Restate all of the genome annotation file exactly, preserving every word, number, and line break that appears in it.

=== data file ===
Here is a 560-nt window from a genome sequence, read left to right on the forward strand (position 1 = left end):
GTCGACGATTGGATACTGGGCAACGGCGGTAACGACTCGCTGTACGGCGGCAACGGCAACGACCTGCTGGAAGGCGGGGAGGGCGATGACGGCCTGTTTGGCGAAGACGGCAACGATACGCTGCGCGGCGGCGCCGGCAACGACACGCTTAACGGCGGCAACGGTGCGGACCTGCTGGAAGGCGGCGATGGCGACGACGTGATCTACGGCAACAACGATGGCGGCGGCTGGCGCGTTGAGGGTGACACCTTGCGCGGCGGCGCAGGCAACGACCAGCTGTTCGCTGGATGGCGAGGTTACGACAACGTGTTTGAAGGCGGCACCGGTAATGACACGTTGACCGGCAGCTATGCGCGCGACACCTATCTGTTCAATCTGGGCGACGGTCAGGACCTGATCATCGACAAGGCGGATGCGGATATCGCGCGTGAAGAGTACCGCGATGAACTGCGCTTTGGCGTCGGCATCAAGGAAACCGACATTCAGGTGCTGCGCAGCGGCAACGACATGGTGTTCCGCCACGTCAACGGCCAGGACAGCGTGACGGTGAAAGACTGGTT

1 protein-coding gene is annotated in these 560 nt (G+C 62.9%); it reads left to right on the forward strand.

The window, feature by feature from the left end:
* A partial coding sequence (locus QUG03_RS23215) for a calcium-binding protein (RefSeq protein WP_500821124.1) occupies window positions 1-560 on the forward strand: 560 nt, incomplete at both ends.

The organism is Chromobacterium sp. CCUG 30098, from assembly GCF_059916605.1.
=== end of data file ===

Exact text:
Here is a 560-nt window from a genome sequence, read left to right on the forward strand (position 1 = left end):
GTCGACGATTGGATACTGGGCAACGGCGGTAACGACTCGCTGTACGGCGGCAACGGCAACGACCTGCTGGAAGGCGGGGAGGGCGATGACGGCCTGTTTGGCGAAGACGGCAACGATACGCTGCGCGGCGGCGCCGGCAACGACACGCTTAACGGCGGCAACGGTGCGGACCTGCTGGAAGGCGGCGATGGCGACGACGTGATCTACGGCAACAACGATGGCGGCGGCTGGCGCGTTGAGGGTGACACCTTGCGCGGCGGCGCAGGCAACGACCAGCTGTTCGCTGGATGGCGAGGTTACGACAACGTGTTTGAAGGCGGCACCGGTAATGACACGTTGACCGGCAGCTATGCGCGCGACACCTATCTGTTCAATCTGGGCGACGGTCAGGACCTGATCATCGACAAGGCGGATGCGGATATCGCGCGTGAAGAGTACCGCGATGAACTGCGCTTTGGCGTCGGCATCAAGGAAACCGACATTCAGGTGCTGCGCAGCGGCAACGACATGGTGTTCCGCCACGTCAACGGCCAGGACAGCGTGACGGTGAAAGACTGGTT

1 protein-coding gene is annotated in these 560 nt (G+C 62.9%); it reads left to right on the forward strand.

The window, feature by feature from the left end:
* A partial coding sequence (locus QUG03_RS23215) for a calcium-binding protein (RefSeq protein WP_500821124.1) occupies window positions 1-560 on the forward strand: 560 nt, incomplete at both ends.

The organism is Chromobacterium sp. CCUG 30098, from assembly GCF_059916605.1.